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We report the cases of 2 pediatric patients who had Shone complex. Each child had severe left ventricular outflow tract obstruction and marginal mitral obstruction, and both underwent the Ross-Konno operation. The mitral valve was left alone. Both patients survived the operations, and serial follow-up echocardiography up to 4 years later showed a decreased or decreasing trend in the peak mitral diastolic velocity. The Ross-Konno procedure can be an acceptable approach for a subgroup of patients who have Shone complex.
Shone complex,1 which involves congenital left-heart obstructions at multiple levels, is a surgical challenge. There is no corrective surgery for left ventricular inflow obstruction or mitral stenosis in growing patients; therefore, mitral stenosis is the primary determinant of long-term outcome.2 On the other hand, the left ventricular outflow tract (LVOT) obstruction can be treated with the Ross or the Ross-Konno procedure. Shone complex encompasses a broad anatomic and physiologic spectrum, ranging from mild lesions that may not require any intervention to severe lesions that inevitably require Norwood–Fontan pathways. In a subset of patients who have Shone complex, only LVOT obstruction requires surgical intervention for biventricular repair, and the mitral stenosis is mild enough to leave untouched. Recent refinements in surgical technique have overcome the high complexity of the Ross-Konno procedure for isolated LVOT obstruction. The appropriateness of this procedure for patients with Shone complex, however, has yet to be proved. Here, we report the cases of 2 patients in whom the Ross-Konno procedure was performed.
In 2004, 2 patients with Shone complex underwent the Ross-Konno procedure in our hospital. At the time of operation, patient 1 was a 4-year-old girl (weight, 15.7 kg), and patient 2 was a 5-year-old boy (weight, 17.8 kg). Both had had significant aortic coarctation (at 2 weeks and at 6 months of age, respectively) and had undergone aortic arch reconstruction that involved resection and an extensive end-to-end anastomosis technique. Patient 1 subsequently underwent open aortic valvotomy for aortic valve stenosis at 6 months of age. Both patients had been asymptomatic thereafter.
Preoperative evaluation with echocardiography and catheterization showed peak systolic velocities (pressure gradients) across the LVOT of 4.9 m/sec (110 mmHg) and 3.2 m/sec (53 mmHg), respectively. Both patients had moderate mitral stenosis, with peak diastolic velocities of 2.3 m/sec and 2 m/sec, respectively (Fig. 1). Their mitral valve sizes were quite small, with Z values of the mitral valve annulus diameter of −3 and −1.7, respectively. Patient 1 had a parachute mitral valve, with all chordae tendineae inserted into the posteromedial papillary muscle. In patient 2, the mitral valve morphology was normal; however, both the anterior and posterior leaflets had restricted motion.
The Ross-Konno operation was performed with a full-root technique in both patients. Pulmonary autograft muscle extensions were used to augment the incised ventricular septa. The mitral valve had a single dominant papillary muscle in patient 1, and it was structurally normal in patient 2. A 19-mm Freestyle® porcine valve conduit (Medtronic, Inc.; Minneapolis, Minn) was used in the right ventricular outflow tract reconstruction. After cardiopulmonary bypass was stopped, transesophageal echocardiography showed moderate mitral stenosis and no residual LVOT obstruction. The patients' postoperative recoveries were quick, and they remained asymptomatic. Serial follow-up echocardiography showed a decreasing trend in peak mitral diastolic velocities during the follow-up period of 4 years or more (Fig. 1).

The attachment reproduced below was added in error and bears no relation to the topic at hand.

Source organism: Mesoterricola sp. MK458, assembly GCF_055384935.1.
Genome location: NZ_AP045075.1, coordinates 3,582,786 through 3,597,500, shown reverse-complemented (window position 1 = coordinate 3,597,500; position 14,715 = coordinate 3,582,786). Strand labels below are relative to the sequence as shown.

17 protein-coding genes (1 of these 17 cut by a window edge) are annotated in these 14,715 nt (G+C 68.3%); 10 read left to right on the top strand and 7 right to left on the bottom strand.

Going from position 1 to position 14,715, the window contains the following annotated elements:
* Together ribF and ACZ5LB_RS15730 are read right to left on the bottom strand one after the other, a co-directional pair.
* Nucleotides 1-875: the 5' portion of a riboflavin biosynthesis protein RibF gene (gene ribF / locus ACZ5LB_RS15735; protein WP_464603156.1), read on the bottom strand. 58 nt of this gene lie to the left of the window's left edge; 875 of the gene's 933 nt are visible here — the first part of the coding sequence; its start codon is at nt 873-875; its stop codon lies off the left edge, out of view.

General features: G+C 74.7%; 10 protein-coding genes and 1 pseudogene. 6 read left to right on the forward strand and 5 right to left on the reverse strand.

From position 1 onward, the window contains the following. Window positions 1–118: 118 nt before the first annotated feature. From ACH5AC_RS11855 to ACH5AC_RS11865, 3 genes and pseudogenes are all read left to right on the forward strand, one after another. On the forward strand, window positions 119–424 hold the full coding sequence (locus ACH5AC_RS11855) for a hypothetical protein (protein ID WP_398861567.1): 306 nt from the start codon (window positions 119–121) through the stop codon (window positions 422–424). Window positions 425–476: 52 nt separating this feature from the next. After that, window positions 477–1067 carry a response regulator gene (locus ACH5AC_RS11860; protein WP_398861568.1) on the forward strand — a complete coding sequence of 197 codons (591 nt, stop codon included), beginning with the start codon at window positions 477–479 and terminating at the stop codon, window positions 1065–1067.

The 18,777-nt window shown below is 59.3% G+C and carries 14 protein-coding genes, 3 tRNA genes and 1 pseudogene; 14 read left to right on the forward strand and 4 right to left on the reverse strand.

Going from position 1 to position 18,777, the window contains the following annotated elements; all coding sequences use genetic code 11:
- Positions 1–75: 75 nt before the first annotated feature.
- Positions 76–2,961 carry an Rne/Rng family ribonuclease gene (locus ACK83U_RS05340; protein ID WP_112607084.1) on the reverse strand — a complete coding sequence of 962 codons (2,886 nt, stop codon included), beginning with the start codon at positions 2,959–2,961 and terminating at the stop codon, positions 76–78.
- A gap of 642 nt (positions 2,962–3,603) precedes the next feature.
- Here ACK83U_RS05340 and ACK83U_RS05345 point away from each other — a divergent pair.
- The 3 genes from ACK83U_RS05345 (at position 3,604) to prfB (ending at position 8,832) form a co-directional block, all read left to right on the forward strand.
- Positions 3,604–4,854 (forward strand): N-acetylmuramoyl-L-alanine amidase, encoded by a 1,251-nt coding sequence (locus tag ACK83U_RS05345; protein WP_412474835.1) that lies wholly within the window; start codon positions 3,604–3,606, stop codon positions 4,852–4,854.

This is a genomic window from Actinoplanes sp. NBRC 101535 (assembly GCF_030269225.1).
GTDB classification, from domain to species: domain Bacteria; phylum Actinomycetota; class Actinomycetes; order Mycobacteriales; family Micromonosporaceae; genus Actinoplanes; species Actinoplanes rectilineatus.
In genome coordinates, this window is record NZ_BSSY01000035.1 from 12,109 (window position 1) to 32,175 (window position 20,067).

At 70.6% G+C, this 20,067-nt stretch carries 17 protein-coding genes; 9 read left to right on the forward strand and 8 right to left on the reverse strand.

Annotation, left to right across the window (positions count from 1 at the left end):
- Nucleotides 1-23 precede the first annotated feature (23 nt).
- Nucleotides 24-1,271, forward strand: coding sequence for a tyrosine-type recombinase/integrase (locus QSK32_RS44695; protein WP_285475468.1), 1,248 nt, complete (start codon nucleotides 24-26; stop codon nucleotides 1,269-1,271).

There have been only a few previous reports of the Ross-Konno procedure's being performed in patients with Shone complex, partly because it is a technically demanding procedure for severe left ventricular lesions.3–5 The implanted valve at the aortic position may have some mass effect, and it may push the mitral annulus from the anterior. In the Shone-complex heart, small mitral valve size is an Achilles' heel, and the degree of mitral stenosis may deteriorate from subclinical to clinical due to the implanted LVOT mass. The pulmonary autograft is less bulky and less stiff than a valve prosthesis with an equivalent effective valve orifice, and the Ross-Konno procedure is superior to the Ross procedure from the mass-effect point of view.
Application of the Ross-Konno procedure in Shone patients is arguable. Prolonged myocardial ischemic time, cardiopulmonary bypass time, and incision of the ventricular septum could temporarily or permanently compromise left ventricular diastolic function and might increase early and late morbidity and death. Observation of the peak diastolic velocities in our 2 patients shows that this was not the case. Another issue is the long-term morbidity that is peculiar to the Ross procedure, including right ventricular outflow tract obstruction and pulmonary autograft dilation. Although there will certainly be a future need for reintervention in these growing patients, the risk of morbidity and death with it should be quite low.
Mitral valve growth after the Ross-Konno procedure is a source of concern. However, in our 2 patients, the mitral stenosis has improved, which could imply that the stenotic mitral valve has grown at least in proportion to somatic growth late after the procedure.
In conclusion, the Ross-Konno procedure may be an acceptable approach for a subgroup of patients who have Shone complex—even with severe LVOT—if the associated mitral stenosis is no more than moderate, because the marginally stenotic mitral valve might eventually grow and develop.
Address for reprints: Ryo Aeba, MD, Division of Cardiovascular Surgery, Keio University, 35 Shinanomachi, Shinjuku, Tokyo 160-8582, Japan